Is your multi-function printer ready for the Privacy Act changes?

With the much-discussed changes to the Privacy Act coming into effect next week, one aspect of ensuring your business is ready for the changes that may be overlooked is addressing the security of your multi-function printer. 

With the much-discussed changes to the Privacy Act coming into effect next week, one aspect of ensuring your business is ready for the changes that may be overlooked is addressing the security of your multi-function printer.  

The changes to the Privacy Act will be introduced on March 12. Today’s highly sophisticated multi-function printer devices (MFPs) are capturing unprecedented levels of data, and an MFP is now as networked as the average computer, with a hard drive that is open to being compromised if not secured effectively. 

However, recent Konica Minolta research found that over three quarters of businesses don’t actually believe their office printer is a potential security risk. In conducting a review for privacy purposes, below are a number of steps from Konica Minolta that you can take to minimise your exposure to potential privacy breaches.

  1. Identify your high-risk devices: Identify which devices are at risk and customise security accordingly, particularly those for payroll, senior management, account, and in particular credit (the Privacy Act has specific requirements for the management of credit related information as a sub-category of personal information).  
  2. Activate the security settings: Check the security settings that are available on your MFP. If this is inadequate, consider upgrading to a newer model. Secure the hard drive by activating security options such as encryption, automatic data deletion, automatic data overwrite, password locking for protection of information on the hard drive (should it fall into the wrong hands either because the physical hard drive is stolen or a second hand owner can access the data).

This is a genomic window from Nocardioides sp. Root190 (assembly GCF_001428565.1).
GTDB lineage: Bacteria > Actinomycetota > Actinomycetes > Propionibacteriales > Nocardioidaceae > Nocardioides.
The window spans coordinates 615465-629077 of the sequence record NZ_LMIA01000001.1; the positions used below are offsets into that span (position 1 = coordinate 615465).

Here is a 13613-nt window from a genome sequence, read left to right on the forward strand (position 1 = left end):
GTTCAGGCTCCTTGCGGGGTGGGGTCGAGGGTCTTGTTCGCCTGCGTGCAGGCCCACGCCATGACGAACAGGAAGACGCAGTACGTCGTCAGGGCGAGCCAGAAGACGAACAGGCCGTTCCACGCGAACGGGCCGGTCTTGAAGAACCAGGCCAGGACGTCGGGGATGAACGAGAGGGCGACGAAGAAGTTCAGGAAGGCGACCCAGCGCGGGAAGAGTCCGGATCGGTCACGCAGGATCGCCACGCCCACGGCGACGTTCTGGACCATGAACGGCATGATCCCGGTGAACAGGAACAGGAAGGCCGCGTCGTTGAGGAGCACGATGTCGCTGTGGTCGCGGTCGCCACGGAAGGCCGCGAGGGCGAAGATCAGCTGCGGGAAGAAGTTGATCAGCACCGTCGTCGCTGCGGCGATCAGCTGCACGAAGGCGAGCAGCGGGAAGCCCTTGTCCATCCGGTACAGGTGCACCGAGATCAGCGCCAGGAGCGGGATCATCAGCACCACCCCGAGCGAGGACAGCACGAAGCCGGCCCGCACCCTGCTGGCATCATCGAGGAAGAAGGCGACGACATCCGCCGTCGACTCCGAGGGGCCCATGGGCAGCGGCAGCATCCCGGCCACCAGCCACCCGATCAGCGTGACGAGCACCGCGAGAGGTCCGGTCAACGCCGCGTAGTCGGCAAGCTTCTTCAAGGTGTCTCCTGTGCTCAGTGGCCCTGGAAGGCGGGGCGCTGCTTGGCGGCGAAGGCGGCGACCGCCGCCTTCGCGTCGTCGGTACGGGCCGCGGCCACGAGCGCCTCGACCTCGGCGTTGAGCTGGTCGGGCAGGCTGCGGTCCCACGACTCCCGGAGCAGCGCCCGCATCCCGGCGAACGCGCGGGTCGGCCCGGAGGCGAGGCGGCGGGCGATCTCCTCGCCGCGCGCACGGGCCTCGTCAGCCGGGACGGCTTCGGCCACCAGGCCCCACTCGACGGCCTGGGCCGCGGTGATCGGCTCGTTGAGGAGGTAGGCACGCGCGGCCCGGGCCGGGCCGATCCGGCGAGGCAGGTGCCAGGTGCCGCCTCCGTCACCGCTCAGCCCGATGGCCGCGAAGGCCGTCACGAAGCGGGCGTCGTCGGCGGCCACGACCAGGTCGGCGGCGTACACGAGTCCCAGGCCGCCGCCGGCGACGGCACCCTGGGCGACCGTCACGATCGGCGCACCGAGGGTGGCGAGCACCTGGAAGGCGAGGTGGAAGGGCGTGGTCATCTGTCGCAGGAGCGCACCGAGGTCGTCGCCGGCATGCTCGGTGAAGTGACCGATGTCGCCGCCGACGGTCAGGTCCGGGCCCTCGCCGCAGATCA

3. Install user authentication:  Ensure security of sensitive information: password, user box settings, card swipe, finger scan authentication, or follow me print solutions, as the documents are then stored on a server instead of the hard drive.
  4. Ensure a password-protected firewall is in place: Prevent unauthorised remote access to your networked devices through a protected firewall password.
  5. Install a document management workflow to eliminate ad hoc scanning: If your MFP is a networked device, document management workflow solutions will help to ensure that information is secure and cannot be accessed, modified or disclosed without authorisation. It will also ensure that scan to email is set up to send only to authorised accounts (i.e. internal office email accounts).
  6. Establish an end of life plan: Ensure that you have a policy addressing proper disposal of end of life MFPs, including erasing data on the MFP’s hard drive.
  7. Make best practice policies and processes available to your staff:  Ensure that they do not inadvertently disclose personal information and provide proper training.

MFP security isn’t new, but what is new is the increased level of risk being enforced by law. With more data being recorded, stored and potentially accessed over a network, there has never been a better time to audit your MFPs.

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